New Delhi

Jeram Patel, Untitled, ca. 1960, burnt wood, 19 × 25".

Jeram Patel, Untitled, ca. 1960, burnt wood, 19 × 25".

Jeram Patel

Jeram Patel, Untitled, ca. 1960, burnt wood, 19 × 25".

“Black has always fascinated me,” said Jeram Patel, who passed away earlier this year at the age of eighty-six. “It seems that black in itself carries many things, no one knows deposited by whom, and when.” This preoccupation hovers in the air throughout “the dark loam: between memory and membrane,” a retrospective of Patel’s work curated by Roobina Karode; it snakes its way into the various rooms of the museum, settling as soot on wooden surfaces, or as dense, dark masses on paper, or blurry, bleeding, elongated forms in Chinese ink paintings.

Patel’s black does not evoke the oppressive darkness of despair so much as the smoldering heat of burning charcoal. That fire was very much a part of his repertoire is evident in his works from the 1960s, when he traded the softness of the brush for the blue flames of the blowtorch. A major section of the current retrospective is devoted to these burnt offerings. Mounting a fiery attack on planks of wood, he singed and scorched the skin. He would then paint any untorched portions of the surface with his preferred brand of Black Japan. In Untitled, 1960, the flames create dark whorls and circular forms revealing and accentuating the grain of the wood. At times, the heat of his inner fire appears to spread to other parts of the wood, licking it in shades of vermillion or green.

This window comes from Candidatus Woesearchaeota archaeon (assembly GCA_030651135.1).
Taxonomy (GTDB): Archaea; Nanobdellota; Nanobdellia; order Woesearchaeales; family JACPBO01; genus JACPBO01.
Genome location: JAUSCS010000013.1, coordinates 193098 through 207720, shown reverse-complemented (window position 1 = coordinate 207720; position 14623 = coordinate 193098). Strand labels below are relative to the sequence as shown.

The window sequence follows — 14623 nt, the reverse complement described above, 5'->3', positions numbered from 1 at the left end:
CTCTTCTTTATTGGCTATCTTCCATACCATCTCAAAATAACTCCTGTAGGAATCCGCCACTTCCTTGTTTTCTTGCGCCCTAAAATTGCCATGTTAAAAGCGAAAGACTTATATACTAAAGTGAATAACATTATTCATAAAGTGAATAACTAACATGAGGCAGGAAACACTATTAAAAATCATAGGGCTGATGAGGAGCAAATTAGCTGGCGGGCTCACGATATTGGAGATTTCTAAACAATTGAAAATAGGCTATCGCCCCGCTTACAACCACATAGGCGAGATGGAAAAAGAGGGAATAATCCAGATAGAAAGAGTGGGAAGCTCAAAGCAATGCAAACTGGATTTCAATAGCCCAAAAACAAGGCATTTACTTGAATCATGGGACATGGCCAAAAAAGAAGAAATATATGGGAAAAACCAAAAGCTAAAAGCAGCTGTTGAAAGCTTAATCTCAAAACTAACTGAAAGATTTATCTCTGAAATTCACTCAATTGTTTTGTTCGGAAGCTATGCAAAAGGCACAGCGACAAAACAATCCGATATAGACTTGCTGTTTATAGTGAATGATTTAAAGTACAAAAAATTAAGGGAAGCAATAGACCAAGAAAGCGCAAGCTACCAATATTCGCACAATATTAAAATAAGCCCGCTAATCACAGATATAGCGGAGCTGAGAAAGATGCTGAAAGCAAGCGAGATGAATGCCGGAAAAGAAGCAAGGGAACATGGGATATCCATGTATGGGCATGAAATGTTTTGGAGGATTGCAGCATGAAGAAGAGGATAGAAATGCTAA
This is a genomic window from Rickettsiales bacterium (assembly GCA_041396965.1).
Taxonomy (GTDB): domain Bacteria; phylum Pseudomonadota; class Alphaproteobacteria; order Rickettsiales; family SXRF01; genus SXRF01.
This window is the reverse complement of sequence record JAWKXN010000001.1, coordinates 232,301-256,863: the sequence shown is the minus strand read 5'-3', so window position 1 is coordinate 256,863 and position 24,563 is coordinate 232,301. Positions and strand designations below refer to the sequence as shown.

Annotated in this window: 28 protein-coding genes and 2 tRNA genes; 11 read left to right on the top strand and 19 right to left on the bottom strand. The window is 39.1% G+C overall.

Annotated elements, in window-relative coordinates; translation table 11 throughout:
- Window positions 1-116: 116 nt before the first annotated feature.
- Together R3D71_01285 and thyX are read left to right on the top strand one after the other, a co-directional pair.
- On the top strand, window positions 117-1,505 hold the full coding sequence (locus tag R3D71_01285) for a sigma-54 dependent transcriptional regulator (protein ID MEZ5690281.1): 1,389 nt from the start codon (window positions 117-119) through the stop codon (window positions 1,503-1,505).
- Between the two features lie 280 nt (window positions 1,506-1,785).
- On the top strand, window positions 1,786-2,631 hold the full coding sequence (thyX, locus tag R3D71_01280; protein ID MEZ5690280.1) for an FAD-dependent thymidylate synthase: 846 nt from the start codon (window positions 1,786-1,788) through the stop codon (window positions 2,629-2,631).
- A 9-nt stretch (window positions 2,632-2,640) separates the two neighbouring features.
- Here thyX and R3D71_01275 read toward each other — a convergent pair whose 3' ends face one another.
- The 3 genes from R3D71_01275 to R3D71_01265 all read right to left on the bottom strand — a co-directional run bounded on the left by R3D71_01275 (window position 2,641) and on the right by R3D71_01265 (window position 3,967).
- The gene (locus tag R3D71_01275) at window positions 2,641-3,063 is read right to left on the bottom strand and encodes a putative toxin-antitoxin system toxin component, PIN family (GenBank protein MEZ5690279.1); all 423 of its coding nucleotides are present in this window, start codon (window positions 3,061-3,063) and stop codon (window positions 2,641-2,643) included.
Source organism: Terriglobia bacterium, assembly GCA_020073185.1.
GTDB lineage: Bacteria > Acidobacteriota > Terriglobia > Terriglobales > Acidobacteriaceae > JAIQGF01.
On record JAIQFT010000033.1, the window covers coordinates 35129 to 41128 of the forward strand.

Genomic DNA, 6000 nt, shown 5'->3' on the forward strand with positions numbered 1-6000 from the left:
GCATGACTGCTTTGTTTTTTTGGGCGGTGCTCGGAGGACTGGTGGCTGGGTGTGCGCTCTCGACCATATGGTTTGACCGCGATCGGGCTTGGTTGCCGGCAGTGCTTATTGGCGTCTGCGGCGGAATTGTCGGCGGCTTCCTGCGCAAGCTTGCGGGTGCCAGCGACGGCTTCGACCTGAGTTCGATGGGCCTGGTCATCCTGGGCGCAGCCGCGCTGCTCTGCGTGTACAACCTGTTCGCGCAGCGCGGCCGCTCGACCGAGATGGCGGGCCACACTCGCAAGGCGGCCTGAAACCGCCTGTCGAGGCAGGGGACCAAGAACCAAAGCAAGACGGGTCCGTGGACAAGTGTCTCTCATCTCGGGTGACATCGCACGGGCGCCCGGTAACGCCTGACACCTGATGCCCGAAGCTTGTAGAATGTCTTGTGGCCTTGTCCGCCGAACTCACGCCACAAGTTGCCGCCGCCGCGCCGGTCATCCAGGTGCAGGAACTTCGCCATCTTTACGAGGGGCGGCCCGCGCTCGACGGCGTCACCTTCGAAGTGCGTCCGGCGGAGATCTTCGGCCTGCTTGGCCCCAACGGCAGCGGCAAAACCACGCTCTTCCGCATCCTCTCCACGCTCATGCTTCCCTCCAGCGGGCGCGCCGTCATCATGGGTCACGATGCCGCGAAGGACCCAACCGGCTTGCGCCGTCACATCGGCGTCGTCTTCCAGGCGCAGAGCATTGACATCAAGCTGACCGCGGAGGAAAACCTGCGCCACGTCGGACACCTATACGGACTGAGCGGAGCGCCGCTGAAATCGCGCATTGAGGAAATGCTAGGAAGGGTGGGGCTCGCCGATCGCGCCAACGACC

In other works from the same period, the artist crucified tin sheets by nailing them to wood, then surrounding them with indentations evocative of bullet holes. The viewer is tempted to ask: Were these attacks cathartic? The answer can possibly be located in Patel’s words: “Nobody can create anything. The only thing that one can do is to destroy things. By way of destroying or destruction I want to forget something.” This destructive urge loses its sharp edge occasionally, as evidenced in two works, both Untitled, one painted red and dated ca. 1960s, the other green, from 1973. Here we discern a more considered excavation of the wood, with curved hollows revealing terraced, sedimentary layers. This is Patel the geologist rather than Patel the anarchist.

In paintings rendered in Chinese ink, the artist’s black becomes soft, fuzzy, and commingled with shades of gray. Nebulous forms float on white surfaces, often enshrined in the center, in a play of negative and positive spaces. In some works from 2007, attempts by layers of purple to peek out from under an inky blanket are quickly nipped in the bud. But limbs do manage to break free and emerge from a dark anthropomorphic form in an untitled paper work from 1990. In a room devoted to works executed in 2010, large white canvases sport the dark silhouettes of hybrid machine-men.

Patel’s inner demons are not confined to abstract visions. In his “Hospital” series, ca. 1966, ghoulish creatures and anatomical parts, which he sketched using a crow quill and ink, are unleashed on paper. They are often surrounded by scalpels, scissors, and syringes—surgical instruments that possess the power to hurt or heal. A top-angle view of a prostrate woman transposes the viewer to the position of a doctor bent over a patient etherized on a table.Remarkably, it is not these incisions in the mortal body that linger in one’s mind long after the show, but the acrid smell of burnt flesh emanating from them.

Meera Menezes